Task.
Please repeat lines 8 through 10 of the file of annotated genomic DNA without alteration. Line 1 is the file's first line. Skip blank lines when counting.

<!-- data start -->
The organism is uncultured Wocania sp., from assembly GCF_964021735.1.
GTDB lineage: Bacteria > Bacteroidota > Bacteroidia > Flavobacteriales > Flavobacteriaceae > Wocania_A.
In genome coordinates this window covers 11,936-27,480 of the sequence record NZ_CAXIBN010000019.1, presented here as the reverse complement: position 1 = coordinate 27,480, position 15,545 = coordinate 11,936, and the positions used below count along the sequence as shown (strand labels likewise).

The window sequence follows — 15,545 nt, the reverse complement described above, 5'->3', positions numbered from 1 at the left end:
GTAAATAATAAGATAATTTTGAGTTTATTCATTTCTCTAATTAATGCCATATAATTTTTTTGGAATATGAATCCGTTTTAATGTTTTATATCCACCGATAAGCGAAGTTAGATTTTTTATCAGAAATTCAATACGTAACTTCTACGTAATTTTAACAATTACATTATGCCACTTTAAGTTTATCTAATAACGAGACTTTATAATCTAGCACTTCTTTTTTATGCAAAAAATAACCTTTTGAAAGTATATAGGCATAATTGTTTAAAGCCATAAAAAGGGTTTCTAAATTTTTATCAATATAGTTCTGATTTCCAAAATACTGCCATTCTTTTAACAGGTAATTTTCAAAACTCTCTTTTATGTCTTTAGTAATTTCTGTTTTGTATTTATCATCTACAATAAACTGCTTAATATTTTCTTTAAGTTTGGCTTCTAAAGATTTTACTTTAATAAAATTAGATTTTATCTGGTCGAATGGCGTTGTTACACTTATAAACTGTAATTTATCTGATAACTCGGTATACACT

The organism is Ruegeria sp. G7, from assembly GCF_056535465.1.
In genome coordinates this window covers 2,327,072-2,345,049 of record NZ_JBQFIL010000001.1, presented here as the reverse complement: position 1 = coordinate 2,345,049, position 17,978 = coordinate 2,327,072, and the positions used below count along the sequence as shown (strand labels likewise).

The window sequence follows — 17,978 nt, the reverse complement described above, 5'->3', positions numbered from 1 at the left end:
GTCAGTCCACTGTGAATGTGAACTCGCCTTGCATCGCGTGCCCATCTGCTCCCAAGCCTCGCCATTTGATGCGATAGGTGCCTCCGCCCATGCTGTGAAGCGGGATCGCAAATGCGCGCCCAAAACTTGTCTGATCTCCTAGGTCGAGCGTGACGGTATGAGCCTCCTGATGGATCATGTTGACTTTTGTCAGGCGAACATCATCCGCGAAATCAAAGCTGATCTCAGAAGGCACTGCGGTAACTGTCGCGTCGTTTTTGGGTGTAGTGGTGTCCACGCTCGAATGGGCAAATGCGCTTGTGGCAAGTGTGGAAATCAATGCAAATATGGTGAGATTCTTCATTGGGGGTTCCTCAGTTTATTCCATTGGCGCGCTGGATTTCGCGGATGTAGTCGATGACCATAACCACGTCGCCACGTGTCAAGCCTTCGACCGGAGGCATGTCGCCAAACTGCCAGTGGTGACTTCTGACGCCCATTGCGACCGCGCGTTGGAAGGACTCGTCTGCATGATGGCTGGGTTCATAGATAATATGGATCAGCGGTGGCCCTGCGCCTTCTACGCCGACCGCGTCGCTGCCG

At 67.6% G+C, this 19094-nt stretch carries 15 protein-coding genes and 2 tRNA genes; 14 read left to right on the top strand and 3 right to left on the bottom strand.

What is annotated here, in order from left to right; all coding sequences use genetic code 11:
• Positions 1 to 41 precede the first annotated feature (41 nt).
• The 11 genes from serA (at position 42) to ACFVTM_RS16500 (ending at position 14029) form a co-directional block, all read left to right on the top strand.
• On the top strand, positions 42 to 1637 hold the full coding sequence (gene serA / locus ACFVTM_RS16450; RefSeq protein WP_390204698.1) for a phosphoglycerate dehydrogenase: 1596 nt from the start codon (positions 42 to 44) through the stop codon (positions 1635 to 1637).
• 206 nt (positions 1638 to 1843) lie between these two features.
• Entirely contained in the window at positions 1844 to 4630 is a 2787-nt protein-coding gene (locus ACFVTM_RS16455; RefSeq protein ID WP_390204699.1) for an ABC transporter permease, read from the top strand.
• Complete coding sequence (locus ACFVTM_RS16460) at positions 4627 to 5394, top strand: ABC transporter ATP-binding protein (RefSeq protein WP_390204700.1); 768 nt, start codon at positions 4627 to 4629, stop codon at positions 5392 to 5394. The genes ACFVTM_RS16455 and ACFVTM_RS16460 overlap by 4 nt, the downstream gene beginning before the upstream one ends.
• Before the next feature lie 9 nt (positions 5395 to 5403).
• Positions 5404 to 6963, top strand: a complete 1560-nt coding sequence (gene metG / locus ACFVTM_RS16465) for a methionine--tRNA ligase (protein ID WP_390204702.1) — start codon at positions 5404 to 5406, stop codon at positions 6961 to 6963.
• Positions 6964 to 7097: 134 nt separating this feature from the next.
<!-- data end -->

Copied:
The window sequence follows — 17,978 nt, the reverse complement described above, 5'->3', positions numbered from 1 at the left end:
GTCAGTCCACTGTGAATGTGAACTCGCCTTGCATCGCGTGCCCATCTGCTCCCAAGCCTCGCCATTTGATGCGATAGGTGCCTCCGCCCATGCTGTGAAGCGGGATCGCAAATGCGCGCCCAAAACTTGTCTGATCTCCTAGGTCGAGCGTGACGGTATGAGCCTCCTGATGGATCATGTTGACTTTTGTCAGGCGAACATCATCCGCGAAATCAAAGCTGATCTCAGAAGGCACTGCGGTAACTGTCGCGTCGTTTTTGGGTGTAGTGGTGTCCACGCTCGAATGGGCAAATGCGCTTGTGGCAAGTGTGGAAATCAATGCAAATATGGTGAGATTCTTCATTGGGGGTTCCTCAGTTTATTCCATTGGCGCGCTGGATTTCGCGGATGTAGTCGATGACCATAACCACGTCGCCACGTGTCAAGCCTTCGACCGGAGGCATGTCGCCAAACTGCCAGTGGTGACTTCTGACGCCCATTGCGACCGCGCGTTGGAAGGACTCGTCTGCATGATGGCTGGGTTCATAGATAATATGGATCAGCGGTGGCCCTGCGCCTTCTACGCCGACCGCGTCGCTGCCG

At 67.6% G+C, this 19094-nt stretch carries 15 protein-coding genes and 2 tRNA genes; 14 read left to right on the top strand and 3 right to left on the bottom strand.